Once the Talent Acquisition process is completed the human resource professionals have to concentrate on the next level of Talent Management- Talent Development. It is necessary to develop the skills of the employees through Training and Development Talent Management in organizations is not just limited to attracting the best people from the industry but it is a continuous process that involves sourcing, hiring, developing, retaining and promoting them while meeting the organization’s requirements simultaneously

Talent Management, as the name itself suggests is managing the ability, competency and power of employees within an organization. The concept is not restricted to recruiting the right candidate at the right time but it extends to exploring the hidden and unusual qualities of one’s employees and developing and nurturing them to get the desired results. Hiring the best talent from the industry may be a big concern for the organizations today but retaining them and most importantly, transitioning them according to the culture of the organization and getting the best out of them is a much bigger concern

To achieve success in business, the most important thing is to recognize the talent that can accompany one in achieving one’s goal. Attracting them to work for you and strategically fitting them at a right place in your organization is the next step. It is to be remembered that placing a candidate at a wrong place can multiply one’s problems regardless of the qualifications, skills, abilities and competency of that person

Talent Acquisition and Talent retention are like the two sides of a coin that are critical in the human capital management. Innovative technologies are to be adopted to enhance the process of Talent Management. With the dynamic situation prevailing in the global employability status, the role of human resource managers is very imperative in maintaining the talent balance. Holistic cum participatory approach is to be followed for harnessing the real benefits of Talent Management system. The Talent Management system that acts as a driver to performance excellence has to be integrated with the rest of the areas in the company and through effective Talent Management strategy.

The practice of talent management would involve no of strategies used in the management of human capital resources and their application. We shall dwell on few critical issues that are imperative in the management of talent and their significance:- i. e for Talent Management Best Practices:-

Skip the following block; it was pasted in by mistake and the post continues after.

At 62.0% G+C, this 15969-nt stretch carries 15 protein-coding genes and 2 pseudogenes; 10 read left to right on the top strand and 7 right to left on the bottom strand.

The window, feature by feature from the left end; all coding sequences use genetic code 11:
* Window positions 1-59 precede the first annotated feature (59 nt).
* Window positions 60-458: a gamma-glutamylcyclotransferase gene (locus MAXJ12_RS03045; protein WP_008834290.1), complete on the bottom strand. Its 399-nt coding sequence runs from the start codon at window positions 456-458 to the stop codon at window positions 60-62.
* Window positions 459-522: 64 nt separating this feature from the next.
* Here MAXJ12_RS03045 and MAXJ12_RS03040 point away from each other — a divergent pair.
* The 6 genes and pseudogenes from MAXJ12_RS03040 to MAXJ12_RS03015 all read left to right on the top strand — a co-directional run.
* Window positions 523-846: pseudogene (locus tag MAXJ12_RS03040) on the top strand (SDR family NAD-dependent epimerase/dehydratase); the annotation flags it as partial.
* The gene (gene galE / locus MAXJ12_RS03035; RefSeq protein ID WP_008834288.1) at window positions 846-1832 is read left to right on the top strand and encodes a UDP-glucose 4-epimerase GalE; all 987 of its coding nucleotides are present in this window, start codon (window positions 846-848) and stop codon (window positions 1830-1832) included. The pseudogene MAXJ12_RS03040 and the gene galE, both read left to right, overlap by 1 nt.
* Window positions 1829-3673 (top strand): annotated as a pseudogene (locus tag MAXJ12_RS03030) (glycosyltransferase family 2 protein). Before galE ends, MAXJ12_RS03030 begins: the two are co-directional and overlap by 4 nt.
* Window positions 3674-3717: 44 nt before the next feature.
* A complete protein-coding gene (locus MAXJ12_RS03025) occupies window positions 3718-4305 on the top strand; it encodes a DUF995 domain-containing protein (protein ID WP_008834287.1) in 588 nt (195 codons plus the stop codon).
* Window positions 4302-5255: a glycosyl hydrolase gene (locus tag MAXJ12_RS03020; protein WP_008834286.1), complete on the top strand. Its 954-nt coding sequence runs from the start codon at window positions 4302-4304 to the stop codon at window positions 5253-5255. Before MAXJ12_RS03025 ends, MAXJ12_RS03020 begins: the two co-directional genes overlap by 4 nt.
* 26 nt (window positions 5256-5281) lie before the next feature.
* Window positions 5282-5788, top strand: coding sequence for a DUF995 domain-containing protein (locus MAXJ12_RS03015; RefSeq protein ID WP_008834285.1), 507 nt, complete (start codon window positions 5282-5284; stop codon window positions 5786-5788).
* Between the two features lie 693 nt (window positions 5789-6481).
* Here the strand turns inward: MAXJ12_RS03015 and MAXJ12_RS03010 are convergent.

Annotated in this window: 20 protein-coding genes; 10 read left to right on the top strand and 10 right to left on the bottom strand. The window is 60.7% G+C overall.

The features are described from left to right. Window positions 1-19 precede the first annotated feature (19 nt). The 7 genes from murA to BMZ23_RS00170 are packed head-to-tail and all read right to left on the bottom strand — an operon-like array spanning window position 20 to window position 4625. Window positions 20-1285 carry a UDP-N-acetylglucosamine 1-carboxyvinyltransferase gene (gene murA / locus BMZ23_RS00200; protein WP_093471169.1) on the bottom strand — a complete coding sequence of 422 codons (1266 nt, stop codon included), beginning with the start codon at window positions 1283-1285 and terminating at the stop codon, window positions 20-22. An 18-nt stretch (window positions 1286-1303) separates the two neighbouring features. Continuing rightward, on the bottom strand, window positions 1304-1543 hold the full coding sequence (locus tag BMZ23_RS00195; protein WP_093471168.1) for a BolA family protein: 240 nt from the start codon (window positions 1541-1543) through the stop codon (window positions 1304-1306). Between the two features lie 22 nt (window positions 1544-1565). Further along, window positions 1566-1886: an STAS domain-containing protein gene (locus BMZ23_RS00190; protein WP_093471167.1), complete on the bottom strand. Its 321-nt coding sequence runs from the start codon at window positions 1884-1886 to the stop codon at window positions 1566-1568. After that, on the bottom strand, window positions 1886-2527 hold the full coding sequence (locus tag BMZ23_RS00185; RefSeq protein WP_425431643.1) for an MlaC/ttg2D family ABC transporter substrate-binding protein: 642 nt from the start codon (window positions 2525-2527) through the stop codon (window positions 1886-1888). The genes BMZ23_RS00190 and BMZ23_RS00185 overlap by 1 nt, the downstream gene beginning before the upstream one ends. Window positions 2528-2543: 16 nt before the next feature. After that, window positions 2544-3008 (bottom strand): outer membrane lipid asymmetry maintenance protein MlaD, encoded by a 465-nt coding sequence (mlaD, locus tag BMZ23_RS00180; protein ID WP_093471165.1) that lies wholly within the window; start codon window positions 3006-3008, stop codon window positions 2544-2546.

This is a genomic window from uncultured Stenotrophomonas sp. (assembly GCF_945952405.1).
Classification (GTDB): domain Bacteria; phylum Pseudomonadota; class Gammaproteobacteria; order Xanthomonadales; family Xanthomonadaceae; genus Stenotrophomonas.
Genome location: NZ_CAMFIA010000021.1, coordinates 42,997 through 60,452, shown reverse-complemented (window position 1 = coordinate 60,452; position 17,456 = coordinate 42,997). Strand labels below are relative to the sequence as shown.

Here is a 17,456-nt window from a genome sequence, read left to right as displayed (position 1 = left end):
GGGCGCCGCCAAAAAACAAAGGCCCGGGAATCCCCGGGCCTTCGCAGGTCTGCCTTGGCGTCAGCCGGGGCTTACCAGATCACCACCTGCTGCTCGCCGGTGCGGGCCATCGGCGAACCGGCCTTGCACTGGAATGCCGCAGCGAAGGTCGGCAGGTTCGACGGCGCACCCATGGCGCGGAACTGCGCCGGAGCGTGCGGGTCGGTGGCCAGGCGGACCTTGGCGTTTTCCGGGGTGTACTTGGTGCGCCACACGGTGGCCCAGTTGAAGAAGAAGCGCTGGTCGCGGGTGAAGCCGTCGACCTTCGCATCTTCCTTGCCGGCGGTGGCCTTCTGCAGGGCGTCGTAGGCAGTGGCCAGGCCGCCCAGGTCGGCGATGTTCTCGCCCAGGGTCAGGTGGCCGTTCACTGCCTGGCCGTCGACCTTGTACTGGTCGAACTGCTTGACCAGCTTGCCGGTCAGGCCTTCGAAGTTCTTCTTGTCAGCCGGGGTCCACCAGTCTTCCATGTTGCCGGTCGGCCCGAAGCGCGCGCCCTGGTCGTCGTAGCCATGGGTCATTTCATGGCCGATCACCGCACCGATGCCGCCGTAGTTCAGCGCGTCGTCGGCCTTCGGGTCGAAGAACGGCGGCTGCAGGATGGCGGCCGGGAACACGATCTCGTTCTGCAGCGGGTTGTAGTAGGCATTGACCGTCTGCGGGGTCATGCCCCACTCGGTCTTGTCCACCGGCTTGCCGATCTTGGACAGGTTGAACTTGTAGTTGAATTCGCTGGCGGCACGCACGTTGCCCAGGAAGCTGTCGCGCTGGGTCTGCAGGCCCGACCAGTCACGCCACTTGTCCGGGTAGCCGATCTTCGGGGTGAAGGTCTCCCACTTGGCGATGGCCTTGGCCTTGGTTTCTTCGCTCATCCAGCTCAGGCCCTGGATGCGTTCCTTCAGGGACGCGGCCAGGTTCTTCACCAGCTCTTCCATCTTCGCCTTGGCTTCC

Key points & factors

Talent Acquisition

Assessing organizational talent readiness and execution capability
Identifying talent gaps
Identifying mission critical positions
selection- identification- & recruitment- of right people
assessment- assessing competencies of apt profile
Retaining Talent

In the current climate of change, it’s critical to hold onto the key people. These are the people who will lead the organisation to future success, and the organisation can’t afford to lose them
Employees are more likely to join stay within an organization if they believe the prospects are good for longer-term career and leadership development

To realise this and to attract and retain Talent -Organisation need to have a

Workforce planning ·building a road map for implementation

Diversity programmes designed to develop, retain and promote diverse Talent

Career Planning- – scope of advancement in career for employees- their effort being valued and recognized-

Selecting Talent:- Management should implement proven Talent selection systems and tools to create profiles of the right people based on the competencies of high performers. It’s not simply a matter of finding the “best and the brightest,” it’s about creating the right fit – both for today and tomorrow.

Coaching and Mentoring- development of-new competencies.
Using development to drive business objectives
Building an effective development plan
Development of employees – for a elevated and key position
Developing processes for Succession Planning and Talent pipelines

Managing Succession: Effective organisations anticipate the leadership and Talent requirement to succeed in the future. Leaders understand that it’s critical to strengthen their Talent pool through succession planning, professional development, job rotation and workforce planning. They need to identify potential Talent and groom it.

The cost of replacing a valued employee is enormous. Organisations need to promote diversity and design strategies to retain people, reward high performance and provide opportunities for development.
It’s imperative to assess existing talent within the organization. Talented and ambitious people are more likely to stay with their current employer if they receive positive development, motivation and encouragement to reach their potential

Organisation need to focus on managing the needs of individual employees, in alignment with organizational objectives, while identifying and deploying top performers accordingly.

a) For the individual: Coaching and mentoring based on discovered needs.
b) For the work team: Identifying top performers, or “stars,” and capitalizing on their talent.
c) For the organization: Maximizing return on investment by putting the right person with the right skills in the right job at the right time

Identification & selection of – high performers- represent the requisite competencies of the organisation and also inspiration to others to follow suit.

Focusing on Core Talent

Companies are increasingly looking at bringing exceptional talent on board for those roles that are core to their business and·building a business case for inclusion in the organizations strategic policy